General information: First Jewish presence: 1812; peak Jewish population: 82 in 1907; Jewish population in 1933: 82
Summary: The Jewish community of Loewen (Polish: Lewin Brzeski) developed after an edict, issued in Prussia in 1812, granted Jews full equality; this included property rights, freedom of religion, the right to establish businesses, to attend the university and to serve in the military. The community grew slowly, mainly around the market place, and became an independent congregation in 1883. Three years before that, in 1880, the Jews of Loewen had consecrated a cemetery. Services were conducted in a rented prayer room (part of a private residence), and the community also maintained a kosher slaughterhouse. In 1901, the congregation commenced the construction of a synagogue on Dworcowa Street (present-day Kosciuszki Street); in 1907, the house of worship was inaugurated by Leo Baeck, the rabbi of Opole and, later, the leader of progressive Judaism. The synagogue building was burned down on Pogrom Night. During the war, a labor camp, in which Jews were forced to take part in the building of a highway, existed near Loewen. As of this writing, the synagogue site accommodates a factory.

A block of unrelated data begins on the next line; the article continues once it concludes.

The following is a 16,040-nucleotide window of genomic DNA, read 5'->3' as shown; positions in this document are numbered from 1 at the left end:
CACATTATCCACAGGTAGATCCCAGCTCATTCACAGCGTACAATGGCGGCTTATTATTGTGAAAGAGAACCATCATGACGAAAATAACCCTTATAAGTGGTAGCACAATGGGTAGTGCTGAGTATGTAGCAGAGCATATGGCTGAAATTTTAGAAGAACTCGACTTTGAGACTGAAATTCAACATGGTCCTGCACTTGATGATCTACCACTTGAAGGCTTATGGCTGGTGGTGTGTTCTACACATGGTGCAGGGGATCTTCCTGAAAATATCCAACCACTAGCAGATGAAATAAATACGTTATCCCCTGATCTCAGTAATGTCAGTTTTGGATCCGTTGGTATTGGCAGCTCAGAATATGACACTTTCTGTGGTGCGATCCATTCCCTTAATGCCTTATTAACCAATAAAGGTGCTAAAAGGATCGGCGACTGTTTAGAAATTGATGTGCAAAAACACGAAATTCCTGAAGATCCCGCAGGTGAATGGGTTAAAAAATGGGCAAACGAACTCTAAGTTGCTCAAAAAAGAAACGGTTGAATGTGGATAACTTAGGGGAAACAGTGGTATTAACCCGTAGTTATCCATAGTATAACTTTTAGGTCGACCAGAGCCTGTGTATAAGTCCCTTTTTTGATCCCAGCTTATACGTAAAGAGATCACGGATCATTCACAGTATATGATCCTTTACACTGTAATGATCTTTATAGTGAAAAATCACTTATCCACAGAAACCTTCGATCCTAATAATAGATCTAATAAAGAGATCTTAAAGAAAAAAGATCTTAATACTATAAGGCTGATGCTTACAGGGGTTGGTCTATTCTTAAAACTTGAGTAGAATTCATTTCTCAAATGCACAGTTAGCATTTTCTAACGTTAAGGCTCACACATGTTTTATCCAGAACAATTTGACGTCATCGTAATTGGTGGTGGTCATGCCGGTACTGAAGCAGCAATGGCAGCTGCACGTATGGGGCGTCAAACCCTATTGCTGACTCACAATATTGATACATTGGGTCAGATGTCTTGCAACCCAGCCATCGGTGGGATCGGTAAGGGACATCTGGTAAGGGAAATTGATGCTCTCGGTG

Author / Sources: Ruth Martina Trucks
Located in: silesia